Weekend Reading is a weekly collation of 3-5 articles that have caught my attention, published on Saturday mornings. Previous editions can be found here.
1. ‘London Bridge is down’: the secret plan for the days after the Queen’s death (The Guardian)
QE2 has been on the British throne since 1952; she is both the longest-living and longest-reigning monarch in Britain, and the longest-reigning Queen in the history of the world. I’ve never known another Queen. My parents have never known another Queen. But even though it’s a little hard to fathom at this point, she is actually mortal. What’s going to happen when she dies?
2. The Switchboard Operator Politicians Feared (The Walrus)
He recalls the time he was told that then prime minister Jean Chrétien would not be flying with the press corps to Morocco. Chrétien, he was told, would meet them there. Thompson deduced Chrétien was taking a holiday somewhere in Morocco, but the prime minister’s office wouldn’t confirm. He called the switchboard operators and asked them to do what they could. “Five minutes later, they call me back and say, ‘Mr. Thompson, we have your party on the line, please hold.’” A moment later, Thompson could hear Chrétien’s distinctive tones over the phone. “The funny thing was he kind of pretended he wasn’t himself,” laughs Thompson. “Finally, I said, ‘Is that you, prime minister?’ and he said, ‘I’m sorry, he’s not available now’ and hung up the phone.” The story ran with a line about the prime minister’s private holiday in a Moroccan city.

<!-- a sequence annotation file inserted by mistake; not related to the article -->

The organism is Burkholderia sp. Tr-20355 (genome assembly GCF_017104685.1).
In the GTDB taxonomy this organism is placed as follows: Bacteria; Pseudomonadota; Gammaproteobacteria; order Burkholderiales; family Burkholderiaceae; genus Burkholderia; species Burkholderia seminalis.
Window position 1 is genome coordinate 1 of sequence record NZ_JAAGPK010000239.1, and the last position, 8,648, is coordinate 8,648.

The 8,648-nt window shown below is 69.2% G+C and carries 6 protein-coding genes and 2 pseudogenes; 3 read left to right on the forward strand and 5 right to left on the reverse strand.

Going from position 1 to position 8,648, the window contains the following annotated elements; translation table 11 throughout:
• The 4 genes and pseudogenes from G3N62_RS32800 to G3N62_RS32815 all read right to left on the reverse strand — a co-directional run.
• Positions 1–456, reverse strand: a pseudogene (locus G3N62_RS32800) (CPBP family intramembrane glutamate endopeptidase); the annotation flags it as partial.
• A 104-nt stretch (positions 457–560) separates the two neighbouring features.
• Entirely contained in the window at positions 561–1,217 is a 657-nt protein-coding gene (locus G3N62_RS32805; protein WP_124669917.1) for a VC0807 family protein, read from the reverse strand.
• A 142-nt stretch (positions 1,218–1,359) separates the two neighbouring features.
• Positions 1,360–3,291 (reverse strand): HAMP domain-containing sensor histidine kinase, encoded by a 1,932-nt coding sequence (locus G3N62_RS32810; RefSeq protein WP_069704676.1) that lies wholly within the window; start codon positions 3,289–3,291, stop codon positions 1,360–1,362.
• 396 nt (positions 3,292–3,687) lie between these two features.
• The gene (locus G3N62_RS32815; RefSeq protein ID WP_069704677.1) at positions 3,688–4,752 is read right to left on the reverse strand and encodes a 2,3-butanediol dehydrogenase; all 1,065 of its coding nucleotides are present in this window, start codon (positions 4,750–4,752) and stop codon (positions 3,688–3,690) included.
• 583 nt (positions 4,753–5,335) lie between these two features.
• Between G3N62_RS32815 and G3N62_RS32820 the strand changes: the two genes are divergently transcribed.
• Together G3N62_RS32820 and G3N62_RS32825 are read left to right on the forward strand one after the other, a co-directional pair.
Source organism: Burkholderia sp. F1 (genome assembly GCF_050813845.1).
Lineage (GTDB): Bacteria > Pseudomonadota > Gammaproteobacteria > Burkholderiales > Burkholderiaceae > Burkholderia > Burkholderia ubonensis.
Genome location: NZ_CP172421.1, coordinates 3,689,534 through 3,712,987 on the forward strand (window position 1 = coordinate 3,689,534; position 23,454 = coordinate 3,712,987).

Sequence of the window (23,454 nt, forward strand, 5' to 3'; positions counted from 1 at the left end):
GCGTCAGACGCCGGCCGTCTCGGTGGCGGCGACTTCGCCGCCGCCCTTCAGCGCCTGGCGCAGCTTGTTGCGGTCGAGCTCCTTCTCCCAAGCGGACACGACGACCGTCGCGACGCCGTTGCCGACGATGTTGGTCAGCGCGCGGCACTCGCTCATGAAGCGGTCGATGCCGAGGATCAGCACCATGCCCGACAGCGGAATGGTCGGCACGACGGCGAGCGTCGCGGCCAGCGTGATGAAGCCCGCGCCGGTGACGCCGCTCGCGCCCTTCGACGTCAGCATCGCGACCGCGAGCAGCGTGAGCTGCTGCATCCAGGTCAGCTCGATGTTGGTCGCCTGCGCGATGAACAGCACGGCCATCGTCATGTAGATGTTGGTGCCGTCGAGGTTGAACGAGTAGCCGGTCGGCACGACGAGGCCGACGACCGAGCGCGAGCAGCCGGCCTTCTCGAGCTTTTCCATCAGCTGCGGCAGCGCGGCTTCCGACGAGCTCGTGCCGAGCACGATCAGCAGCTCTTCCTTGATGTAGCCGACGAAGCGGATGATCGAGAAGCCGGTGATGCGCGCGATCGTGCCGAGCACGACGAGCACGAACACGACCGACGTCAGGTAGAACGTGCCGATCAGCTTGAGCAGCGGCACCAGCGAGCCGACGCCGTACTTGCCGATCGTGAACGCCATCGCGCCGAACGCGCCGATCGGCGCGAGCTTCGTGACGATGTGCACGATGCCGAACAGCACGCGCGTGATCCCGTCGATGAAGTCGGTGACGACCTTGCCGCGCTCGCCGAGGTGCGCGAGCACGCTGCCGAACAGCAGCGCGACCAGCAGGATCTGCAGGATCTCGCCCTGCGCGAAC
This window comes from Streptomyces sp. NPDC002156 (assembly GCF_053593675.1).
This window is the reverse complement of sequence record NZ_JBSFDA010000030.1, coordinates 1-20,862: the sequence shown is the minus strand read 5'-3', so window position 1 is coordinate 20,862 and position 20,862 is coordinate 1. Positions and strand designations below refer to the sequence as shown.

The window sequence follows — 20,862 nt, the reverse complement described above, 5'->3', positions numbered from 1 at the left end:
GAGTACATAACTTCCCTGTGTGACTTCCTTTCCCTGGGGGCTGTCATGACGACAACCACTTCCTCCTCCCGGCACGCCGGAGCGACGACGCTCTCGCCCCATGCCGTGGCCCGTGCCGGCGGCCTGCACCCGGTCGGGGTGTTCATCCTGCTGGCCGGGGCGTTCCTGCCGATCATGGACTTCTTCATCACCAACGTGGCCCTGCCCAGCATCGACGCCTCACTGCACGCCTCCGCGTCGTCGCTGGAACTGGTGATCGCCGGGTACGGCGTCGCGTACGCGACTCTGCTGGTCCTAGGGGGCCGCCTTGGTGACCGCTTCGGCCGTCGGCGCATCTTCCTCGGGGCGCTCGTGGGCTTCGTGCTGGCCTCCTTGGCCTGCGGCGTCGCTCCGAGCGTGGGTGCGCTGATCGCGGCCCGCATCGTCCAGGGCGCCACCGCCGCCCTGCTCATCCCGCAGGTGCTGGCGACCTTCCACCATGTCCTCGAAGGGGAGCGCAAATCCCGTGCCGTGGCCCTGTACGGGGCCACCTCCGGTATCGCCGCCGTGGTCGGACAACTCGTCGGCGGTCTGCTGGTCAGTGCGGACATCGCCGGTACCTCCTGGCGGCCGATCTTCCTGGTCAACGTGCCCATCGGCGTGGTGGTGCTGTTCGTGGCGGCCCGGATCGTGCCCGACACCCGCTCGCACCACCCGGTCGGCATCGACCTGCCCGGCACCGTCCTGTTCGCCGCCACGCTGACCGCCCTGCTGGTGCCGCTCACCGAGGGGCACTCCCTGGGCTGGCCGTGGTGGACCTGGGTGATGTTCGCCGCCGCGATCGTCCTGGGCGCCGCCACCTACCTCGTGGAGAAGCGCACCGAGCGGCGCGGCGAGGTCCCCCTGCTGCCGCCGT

“I learned afterward that the process of elimination was if Chrétien was going to Morocco, where is he going to stay?” says Thompson. “They decided that he was a Marrakesh kind of guy, and if he was going to go to Marrakesh, what are the three best hotels, and which one of those has a golf course? They called the hotel in Marrakesh with a golf course and asked for Jean Chrétien, and they got him.”
3. Why Is College So Expensive In America? (The Atlantic)
Fun fact: when I was in undergrad, I had American classmates who came to our university because it was cheaper to pay international tuition in Canada than domestic tuition in the United States. I graduated about a decade ago, so it will have risen by now, but my yearly tuition then was a very reasonable $5,000/year. America: what is the deal?